The name Ben-Hadad means “son of Hadad.” Hadad was an Aramaean god. Ben-Hadad was the king of Aram and was first mentioned in the Bible in 1 Kings 15:18–22 and later in 1 Kings 20; 2 Kings 6:24; 8:9; 13:24–25; 2 Chronicles 16:2–4; Jeremiah 49:27; and Amos 1:4. Benhadad II was a contemporary of King Ahab (1 Kings 20:1, 34). And a Benhadad III, son of Hazael, was a contemporary of King Jehoash (2 Kings 13:24, 25).
1 Kings 15:18-19
King Asa of Judah made a treaty with Ben-Hadad to help save himself from the king of Israel, who was warring against him (2 Chronicles 16:2–4). Ben-Hadad sent his troops to war against Israel under King Baasha and attacked Ijon, Dan, Abel Beth Maachah, and all Chinneroth, with all the land of Naphtali.
1 Kings 20
Ben-Hadad and thirty two of his kings warred against the northern kingdom of Israel under King Ahab. But the Lord through His prophet promised Ahab that he will overcome Ben-Hadad. And God’s Word was fulfilled in two different wars. The Loss of the Syrian army was so great that Ben-Hadad sent a message of submission to Ahab hoping for a peace treaty. And Ahab agreed. But God sent a message through His prophet rebuking and judging the king for sparing his enemy (v. 42).
2 Kings 6–7
Ben-Hadad II attacked Israel and held a siege over Samaria. The siege was so severe that people starved. But Elisha God’s prophet was given a word that the Lord will give victory to His people and they will get to eat the second day. Then, God caused the army of the Syrians to hear the noise of chariots and horses and they thought that the king of Israel has hired against them the Hittites and the Egyptians to attack them so they all fled in terror and left behind all their resources. Some lepers discovered that the army had fled and they told the starving people of Samaria about the empty camp. So the people Samaria came and took all the spoils of the army.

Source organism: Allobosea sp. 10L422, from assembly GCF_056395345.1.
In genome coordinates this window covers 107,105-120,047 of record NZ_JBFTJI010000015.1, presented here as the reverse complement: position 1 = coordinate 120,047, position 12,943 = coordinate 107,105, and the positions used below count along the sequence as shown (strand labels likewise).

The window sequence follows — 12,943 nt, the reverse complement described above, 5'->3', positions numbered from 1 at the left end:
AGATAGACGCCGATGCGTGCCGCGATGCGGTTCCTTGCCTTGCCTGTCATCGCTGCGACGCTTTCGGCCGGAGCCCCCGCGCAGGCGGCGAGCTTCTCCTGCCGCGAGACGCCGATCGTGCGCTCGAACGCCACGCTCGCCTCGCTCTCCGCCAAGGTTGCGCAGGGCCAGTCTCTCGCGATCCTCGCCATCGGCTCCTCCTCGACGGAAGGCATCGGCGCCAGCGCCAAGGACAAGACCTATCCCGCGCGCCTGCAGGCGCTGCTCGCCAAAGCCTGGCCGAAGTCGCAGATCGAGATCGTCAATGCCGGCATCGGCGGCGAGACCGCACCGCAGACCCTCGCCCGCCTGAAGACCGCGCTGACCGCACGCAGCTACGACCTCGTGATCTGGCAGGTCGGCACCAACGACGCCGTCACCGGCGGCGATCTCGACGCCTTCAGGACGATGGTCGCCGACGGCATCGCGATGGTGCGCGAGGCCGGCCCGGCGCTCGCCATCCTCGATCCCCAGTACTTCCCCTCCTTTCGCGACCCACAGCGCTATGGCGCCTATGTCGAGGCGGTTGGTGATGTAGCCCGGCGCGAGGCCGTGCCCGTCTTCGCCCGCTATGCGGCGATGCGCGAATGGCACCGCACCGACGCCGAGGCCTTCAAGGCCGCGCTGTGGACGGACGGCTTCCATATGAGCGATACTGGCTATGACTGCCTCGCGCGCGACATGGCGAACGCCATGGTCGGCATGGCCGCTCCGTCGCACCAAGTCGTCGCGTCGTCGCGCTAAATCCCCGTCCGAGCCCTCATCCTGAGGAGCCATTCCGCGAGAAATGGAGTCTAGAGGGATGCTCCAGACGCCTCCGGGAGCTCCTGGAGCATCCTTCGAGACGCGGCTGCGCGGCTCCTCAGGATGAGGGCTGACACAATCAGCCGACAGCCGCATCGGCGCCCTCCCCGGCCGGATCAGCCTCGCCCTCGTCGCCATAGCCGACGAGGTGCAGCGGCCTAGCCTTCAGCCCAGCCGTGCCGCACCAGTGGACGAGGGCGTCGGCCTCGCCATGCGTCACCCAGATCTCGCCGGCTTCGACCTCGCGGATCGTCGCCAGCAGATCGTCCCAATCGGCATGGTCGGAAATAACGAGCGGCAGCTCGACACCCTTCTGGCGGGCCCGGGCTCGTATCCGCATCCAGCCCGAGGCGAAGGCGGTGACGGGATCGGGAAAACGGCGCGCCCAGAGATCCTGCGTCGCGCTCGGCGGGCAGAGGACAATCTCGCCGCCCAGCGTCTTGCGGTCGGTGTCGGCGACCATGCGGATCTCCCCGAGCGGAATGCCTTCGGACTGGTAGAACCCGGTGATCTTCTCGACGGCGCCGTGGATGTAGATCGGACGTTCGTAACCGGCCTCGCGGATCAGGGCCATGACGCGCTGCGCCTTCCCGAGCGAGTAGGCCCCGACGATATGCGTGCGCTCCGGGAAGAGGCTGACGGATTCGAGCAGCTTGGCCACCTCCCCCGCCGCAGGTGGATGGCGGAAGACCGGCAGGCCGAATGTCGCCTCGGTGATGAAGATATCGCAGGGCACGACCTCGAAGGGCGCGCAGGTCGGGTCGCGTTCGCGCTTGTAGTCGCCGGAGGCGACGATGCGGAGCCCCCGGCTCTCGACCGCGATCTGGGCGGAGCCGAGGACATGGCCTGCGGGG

2 Kings 8
The prophet Elisha traveled to Damascus. The King there was sick and he sent his servant to ask God’s prophet if he will live or die. Elisha told him that he will certainly recover. However, the LORD showed him that he will also die. The prophet also added that his servant will reign in his place and war against Israel. And that is exactly what happened. Ben-Hadad started to recover from his illness but his servant Hazael killed him and reigned over Aram. Then, Benhadad III son of Hazael (2 Kings 13:3) was overcome three times by Jehoash King of Israel thus fulfilling a prophecy by Elisha (2 Kings 13:1–25).
The word of the Lord says, “I will set fire to the walls of Damascus; it will consume the fortresses of Ben-Hadad.” Here the verse is used as a general reference to the Syrian kings.
In this passage, we read: “I will send fire on the house of Hazael that will consume the fortresses of Ben-Hadad.” This is a reference to Benhadad III ( 2 Kings 13:3). This proud city was to receive a just recompense for its sins.
Thus, we can see that God allowed the Assyrians to overcome Israel as a punishment for their idolatry and rebellion against Him (2 Kings 13:3). Then the Lord punished Assyria and their kings (the family of Ben-Hadad) for all the evil they brought upon His people (2 Kings 13:14-19).
In His service,